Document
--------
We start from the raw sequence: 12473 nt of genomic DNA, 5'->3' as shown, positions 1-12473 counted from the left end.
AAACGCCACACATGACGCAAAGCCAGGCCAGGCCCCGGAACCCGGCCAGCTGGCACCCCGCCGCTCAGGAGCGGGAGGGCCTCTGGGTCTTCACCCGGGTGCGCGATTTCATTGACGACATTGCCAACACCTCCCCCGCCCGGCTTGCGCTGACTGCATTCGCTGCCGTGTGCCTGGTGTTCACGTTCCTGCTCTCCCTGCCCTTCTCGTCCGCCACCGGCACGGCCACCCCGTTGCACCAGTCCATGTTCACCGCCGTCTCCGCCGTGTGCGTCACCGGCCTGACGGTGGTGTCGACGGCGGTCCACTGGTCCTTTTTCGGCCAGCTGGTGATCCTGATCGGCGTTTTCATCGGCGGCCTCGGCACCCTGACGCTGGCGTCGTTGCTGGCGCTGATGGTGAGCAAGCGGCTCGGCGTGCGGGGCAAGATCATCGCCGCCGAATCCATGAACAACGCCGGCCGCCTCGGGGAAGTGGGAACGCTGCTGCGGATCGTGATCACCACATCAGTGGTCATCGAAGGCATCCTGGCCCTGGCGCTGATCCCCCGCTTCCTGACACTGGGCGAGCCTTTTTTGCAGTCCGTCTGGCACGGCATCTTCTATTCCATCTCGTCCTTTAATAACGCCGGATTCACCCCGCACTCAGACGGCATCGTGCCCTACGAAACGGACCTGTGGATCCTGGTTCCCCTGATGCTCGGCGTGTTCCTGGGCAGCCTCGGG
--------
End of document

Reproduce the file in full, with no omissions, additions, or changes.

We start from the raw sequence: 12473 nt of genomic DNA, 5'->3' as shown, positions 1-12473 counted from the left end.
AAACGCCACACATGACGCAAAGCCAGGCCAGGCCCCGGAACCCGGCCAGCTGGCACCCCGCCGCTCAGGAGCGGGAGGGCCTCTGGGTCTTCACCCGGGTGCGCGATTTCATTGACGACATTGCCAACACCTCCCCCGCCCGGCTTGCGCTGACTGCATTCGCTGCCGTGTGCCTGGTGTTCACGTTCCTGCTCTCCCTGCCCTTCTCGTCCGCCACCGGCACGGCCACCCCGTTGCACCAGTCCATGTTCACCGCCGTCTCCGCCGTGTGCGTCACCGGCCTGACGGTGGTGTCGACGGCGGTCCACTGGTCCTTTTTCGGCCAGCTGGTGATCCTGATCGGCGTTTTCATCGGCGGCCTCGGCACCCTGACGCTGGCGTCGTTGCTGGCGCTGATGGTGAGCAAGCGGCTCGGCGTGCGGGGCAAGATCATCGCCGCCGAATCCATGAACAACGCCGGCCGCCTCGGGGAAGTGGGAACGCTGCTGCGGATCGTGATCACCACATCAGTGGTCATCGAAGGCATCCTGGCCCTGGCGCTGATCCCCCGCTTCCTGACACTGGGCGAGCCTTTTTTGCAGTCCGTCTGGCACGGCATCTTCTATTCCATCTCGTCCTTTAATAACGCCGGATTCACCCCGCACTCAGACGGCATCGTGCCCTACGAAACGGACCTGTGGATCCTGGTTCCCCTGATGCTCGGCGTGTTCCTGGGCAGCCTCGGG